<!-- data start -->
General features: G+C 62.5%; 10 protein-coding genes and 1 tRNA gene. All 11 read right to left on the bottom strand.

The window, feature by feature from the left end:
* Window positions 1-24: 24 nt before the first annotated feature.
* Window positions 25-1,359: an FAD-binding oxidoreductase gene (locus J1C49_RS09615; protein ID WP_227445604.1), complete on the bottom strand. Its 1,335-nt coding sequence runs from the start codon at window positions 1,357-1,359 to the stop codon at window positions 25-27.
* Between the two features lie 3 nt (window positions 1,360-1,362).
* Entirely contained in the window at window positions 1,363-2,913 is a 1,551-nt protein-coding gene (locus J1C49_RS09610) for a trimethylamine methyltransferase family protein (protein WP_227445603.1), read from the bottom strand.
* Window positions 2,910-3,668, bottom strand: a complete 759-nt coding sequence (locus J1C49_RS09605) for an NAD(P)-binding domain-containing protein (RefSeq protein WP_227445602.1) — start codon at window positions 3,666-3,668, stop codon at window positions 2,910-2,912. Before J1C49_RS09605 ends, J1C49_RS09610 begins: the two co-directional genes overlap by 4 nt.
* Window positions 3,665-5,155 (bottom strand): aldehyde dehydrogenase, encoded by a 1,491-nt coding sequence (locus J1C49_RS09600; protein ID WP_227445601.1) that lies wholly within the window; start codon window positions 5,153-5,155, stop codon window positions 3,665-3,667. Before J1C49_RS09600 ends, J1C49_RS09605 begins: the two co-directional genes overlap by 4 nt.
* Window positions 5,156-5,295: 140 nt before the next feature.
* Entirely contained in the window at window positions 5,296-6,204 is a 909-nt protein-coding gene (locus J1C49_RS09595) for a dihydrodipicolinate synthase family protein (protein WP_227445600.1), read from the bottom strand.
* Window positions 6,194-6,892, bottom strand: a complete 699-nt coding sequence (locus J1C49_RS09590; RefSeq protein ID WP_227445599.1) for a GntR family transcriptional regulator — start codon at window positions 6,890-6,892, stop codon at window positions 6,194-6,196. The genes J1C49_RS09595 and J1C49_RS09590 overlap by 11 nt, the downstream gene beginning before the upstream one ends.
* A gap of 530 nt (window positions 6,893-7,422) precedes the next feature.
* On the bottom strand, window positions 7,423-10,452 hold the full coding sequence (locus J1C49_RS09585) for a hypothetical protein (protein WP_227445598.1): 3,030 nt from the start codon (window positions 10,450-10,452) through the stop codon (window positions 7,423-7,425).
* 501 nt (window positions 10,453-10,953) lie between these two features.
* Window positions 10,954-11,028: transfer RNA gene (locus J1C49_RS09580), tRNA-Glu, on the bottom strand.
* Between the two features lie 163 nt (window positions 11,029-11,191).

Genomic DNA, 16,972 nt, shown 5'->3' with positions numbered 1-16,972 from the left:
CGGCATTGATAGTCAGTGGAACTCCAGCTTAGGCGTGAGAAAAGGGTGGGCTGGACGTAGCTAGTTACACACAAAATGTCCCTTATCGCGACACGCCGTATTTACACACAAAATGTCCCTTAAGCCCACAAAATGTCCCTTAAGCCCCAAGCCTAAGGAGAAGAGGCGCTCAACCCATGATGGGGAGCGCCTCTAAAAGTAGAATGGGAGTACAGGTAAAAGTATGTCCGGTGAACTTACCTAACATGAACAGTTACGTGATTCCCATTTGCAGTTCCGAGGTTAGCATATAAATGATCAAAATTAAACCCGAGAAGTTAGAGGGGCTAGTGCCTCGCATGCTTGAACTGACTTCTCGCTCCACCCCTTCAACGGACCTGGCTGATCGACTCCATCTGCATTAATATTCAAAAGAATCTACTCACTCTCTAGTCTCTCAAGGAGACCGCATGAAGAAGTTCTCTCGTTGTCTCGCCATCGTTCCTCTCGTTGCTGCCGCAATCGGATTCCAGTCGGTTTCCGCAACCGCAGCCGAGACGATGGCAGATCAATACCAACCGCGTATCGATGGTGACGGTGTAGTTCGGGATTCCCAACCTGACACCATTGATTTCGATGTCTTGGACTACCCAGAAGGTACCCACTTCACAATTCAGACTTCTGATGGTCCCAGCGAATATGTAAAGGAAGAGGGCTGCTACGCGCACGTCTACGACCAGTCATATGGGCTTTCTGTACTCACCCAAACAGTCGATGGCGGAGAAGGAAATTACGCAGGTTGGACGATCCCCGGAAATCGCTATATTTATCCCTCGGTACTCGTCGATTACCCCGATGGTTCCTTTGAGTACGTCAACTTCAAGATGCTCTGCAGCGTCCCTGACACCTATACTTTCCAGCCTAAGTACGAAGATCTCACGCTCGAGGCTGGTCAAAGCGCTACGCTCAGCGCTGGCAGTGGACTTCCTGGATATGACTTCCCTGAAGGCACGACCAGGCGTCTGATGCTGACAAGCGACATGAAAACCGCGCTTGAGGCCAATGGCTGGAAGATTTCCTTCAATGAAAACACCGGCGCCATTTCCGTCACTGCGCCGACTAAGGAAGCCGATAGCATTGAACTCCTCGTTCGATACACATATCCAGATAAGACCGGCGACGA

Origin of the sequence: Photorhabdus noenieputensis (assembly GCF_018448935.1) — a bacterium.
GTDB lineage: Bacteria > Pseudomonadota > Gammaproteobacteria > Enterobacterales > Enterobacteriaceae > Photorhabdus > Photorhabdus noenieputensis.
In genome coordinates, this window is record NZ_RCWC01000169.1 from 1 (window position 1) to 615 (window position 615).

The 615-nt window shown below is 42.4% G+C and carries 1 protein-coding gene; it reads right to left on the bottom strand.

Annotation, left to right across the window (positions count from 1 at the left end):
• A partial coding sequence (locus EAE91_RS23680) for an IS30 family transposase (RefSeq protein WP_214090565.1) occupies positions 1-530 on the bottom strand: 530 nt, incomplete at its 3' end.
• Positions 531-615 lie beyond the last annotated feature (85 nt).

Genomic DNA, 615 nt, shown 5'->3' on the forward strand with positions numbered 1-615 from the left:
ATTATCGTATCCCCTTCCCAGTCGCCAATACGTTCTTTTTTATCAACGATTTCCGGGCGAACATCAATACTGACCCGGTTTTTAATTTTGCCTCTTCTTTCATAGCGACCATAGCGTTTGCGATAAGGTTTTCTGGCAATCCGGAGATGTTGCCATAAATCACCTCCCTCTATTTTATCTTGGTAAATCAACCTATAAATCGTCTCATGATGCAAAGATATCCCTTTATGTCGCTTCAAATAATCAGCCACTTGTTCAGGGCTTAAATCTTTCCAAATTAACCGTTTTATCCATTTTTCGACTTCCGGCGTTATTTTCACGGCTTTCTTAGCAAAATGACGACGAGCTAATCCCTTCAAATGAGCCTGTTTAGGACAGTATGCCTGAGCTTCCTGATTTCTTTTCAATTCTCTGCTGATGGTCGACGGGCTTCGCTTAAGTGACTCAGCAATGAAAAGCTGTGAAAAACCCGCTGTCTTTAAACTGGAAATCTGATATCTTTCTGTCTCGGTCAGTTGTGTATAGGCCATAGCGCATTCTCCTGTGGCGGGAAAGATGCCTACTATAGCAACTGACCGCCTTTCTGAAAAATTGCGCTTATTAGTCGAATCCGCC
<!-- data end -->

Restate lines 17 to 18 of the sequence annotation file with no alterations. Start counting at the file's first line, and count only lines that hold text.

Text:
Genomic DNA, 16,972 nt, shown 5'->3' with positions numbered 1-16,972 from the left:
CGGCATTGATAGTCAGTGGAACTCCAGCTTAGGCGTGAGAAAAGGGTGGGCTGGACGTAGCTAGTTACACACAAAATGTCCCTTATCGCGACACGCCGTATTTACACACAAAATGTCCCTTAAGCCCACAAAATGTCCCTTAAGCCCCAAGCCTAAGGAGAAGAGGCGCTCAACCCATGATGGGGAGCGCCTCTAAAAGTAGAATGGGAGTACAGGTAAAAGTATGTCCGGTGAACTTACCTAACATGAACAGTTACGTGATTCCCATTTGCAGTTCCGAGGTTAGCATATAAATGATCAAAATTAAACCCGAGAAGTTAGAGGGGCTAGTGCCTCGCATGCTTGAACTGACTTCTCGCTCCACCCCTTCAACGGACCTGGCTGATCGACTCCATCTGCATTAATATTCAAAAGAATCTACTCACTCTCTAGTCTCTCAAGGAGACCGCATGAAGAAGTTCTCTCGTTGTCTCGCCATCGTTCCTCTCGTTGCTGCCGCAATCGGATTCCAGTCGGTTTCCGCAACCGCAGCCGAGACGATGGCAGATCAATACCAACCGCGTATCGATGGTGACGGTGTAGTTCGGGATTCCCAACCTGACACCATTGATTTCGATGTCTTGGACTACCCAGAAGGTACCCACTTCACAATTCAGACTTCTGATGGTCCCAGCGAATATGTAAAGGAAGAGGGCTGCTACGCGCACGTCTACGACCAGTCATATGGGCTTTCTGTACTCACCCAAACAGTCGATGGCGGAGAAGGAAATTACGCAGGTTGGACGATCCCCGGAAATCGCTATATTTATCCCTCGGTACTCGTCGATTACCCCGATGGTTCCTTTGAGTACGTCAACTTCAAGATGCTCTGCAGCGTCCCTGACACCTATACTTTCCAGCCTAAGTACGAAGATCTCACGCTCGAGGCTGGTCAAAGCGCTACGCTCAGCGCTGGCAGTGGACTTCCTGGATATGACTTCCCTGAAGGCACGACCAGGCGTCTGATGCTGACAAGCGACATGAAAACCGCGCTTGAGGCCAATGGCTGGAAGATTTCCTTCAATGAAAACACCGGCGCCATTTCCGTCACTGCGCCGACTAAGGAAGCCGATAGCATTGAACTCCTCGTTCGATACACATATCCAGATAAGACCGGCGACGA